A report published today by Scottish Environment LINK has been described as a “damning indictment” of the failure to effectively tackle wildlife crime in Scotland.
The report, ‘Natural Injustice: A review of the enforcement of wildlife protection legislation in Scotland’ will make for uncomfortable reading by those responsible for addressing wildlife crime, including the Scottish Government, Police Scotland and the Crown Office.
The report examines the experiences of LINK member organisations who have been involved in reporting wildlife crimes and tracks the progress of 148 confirmed crimes that were reported to the Police over a six-year period (2008-2013). The crimes included the persecution of badgers, raptors, bats and freshwater pearl mussels – four of the stated national wildlife crime priorities.
The report’s findings are indeed damning. Here is an overview, lifted from the Executive Summary:
- The four areas of wildlife crime are under-recorded and the standard of information that is recorded is generally inconsistently collected which limits its usefulness. This is highlighted by the significant discrepancies between the annual crime figures produced by the wildlife NGOs and those produced by the Scottish Government.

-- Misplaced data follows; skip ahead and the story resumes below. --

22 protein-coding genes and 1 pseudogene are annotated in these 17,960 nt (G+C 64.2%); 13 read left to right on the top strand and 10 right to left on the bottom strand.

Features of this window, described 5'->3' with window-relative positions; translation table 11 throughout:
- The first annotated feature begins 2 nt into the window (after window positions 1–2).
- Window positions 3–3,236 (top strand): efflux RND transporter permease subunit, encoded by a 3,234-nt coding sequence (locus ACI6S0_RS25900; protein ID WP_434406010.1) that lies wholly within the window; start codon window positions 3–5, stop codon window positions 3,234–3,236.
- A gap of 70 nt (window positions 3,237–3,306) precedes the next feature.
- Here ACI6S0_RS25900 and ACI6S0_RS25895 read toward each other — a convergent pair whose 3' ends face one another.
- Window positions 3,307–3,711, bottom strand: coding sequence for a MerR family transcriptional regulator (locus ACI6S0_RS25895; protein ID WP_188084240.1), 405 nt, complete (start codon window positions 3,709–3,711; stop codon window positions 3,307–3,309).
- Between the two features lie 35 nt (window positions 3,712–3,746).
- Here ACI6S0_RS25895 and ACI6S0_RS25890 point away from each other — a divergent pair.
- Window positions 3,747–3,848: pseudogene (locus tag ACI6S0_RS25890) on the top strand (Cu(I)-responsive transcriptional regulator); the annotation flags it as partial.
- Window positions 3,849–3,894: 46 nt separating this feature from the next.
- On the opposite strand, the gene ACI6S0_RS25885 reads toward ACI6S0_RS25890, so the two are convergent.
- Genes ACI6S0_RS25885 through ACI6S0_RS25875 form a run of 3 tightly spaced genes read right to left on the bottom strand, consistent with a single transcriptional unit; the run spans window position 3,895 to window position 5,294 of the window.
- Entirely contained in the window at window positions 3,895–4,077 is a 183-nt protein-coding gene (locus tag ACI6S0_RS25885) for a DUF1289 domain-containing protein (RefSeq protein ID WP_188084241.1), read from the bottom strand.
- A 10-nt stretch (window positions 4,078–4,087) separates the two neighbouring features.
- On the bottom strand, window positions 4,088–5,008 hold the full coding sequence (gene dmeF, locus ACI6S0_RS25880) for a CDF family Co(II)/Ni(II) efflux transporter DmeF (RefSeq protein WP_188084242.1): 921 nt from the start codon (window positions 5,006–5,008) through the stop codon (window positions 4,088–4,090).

- There is an urgent need to re-examine the recording systems in use, not only to increase public confidence in the Scottish Government’s figures but also to provide a more accurate evaluation of the extent of wildlife crime.
- Of the 148 confirmed wildlife crimes reported to the police during 2008-2013, 98 (66.2%) are known to have resulted in a follow-up investigation.
- At least 27 wildlife crimes (18.2%) did not result in a follow-up investigation and were effectively ignored. It is feasible that as many as one third of reported incidents were un-investigated.
- The failure to conduct a follow-up investigation was not limited to one particular region but occurred in five of eight regions.
- Of the follow-up investigations that did occur, LINK respondents considered just over one third (35.1%) to have been conducted satisfactorily. Criticisms included delayed police response times (sometimes as long as several months from the initial incident report) leading to the disappearance of evidence, delays exacerbated by un-trained police wildlife crime officers and a lack of seriousness with which senior police officers treat wildlife crime, failure to apply for search warrants, failure to conduct covert searches, poorly-targeted and/or restricted search efforts, the premature disposal of evidence prior to toxicology examination and a chronic failure to communicate with partner agencies either as a result of police under-resourcing and/or politically-motivated deliberate exclusion policies.
- Of the 148 confirmed wildlife crimes, only 20 (13.5%) resulted in a prosecution.
- A minimum of at least 111 crimes (75%) failed to result in a prosecution. The failure rate was consistent across all regions.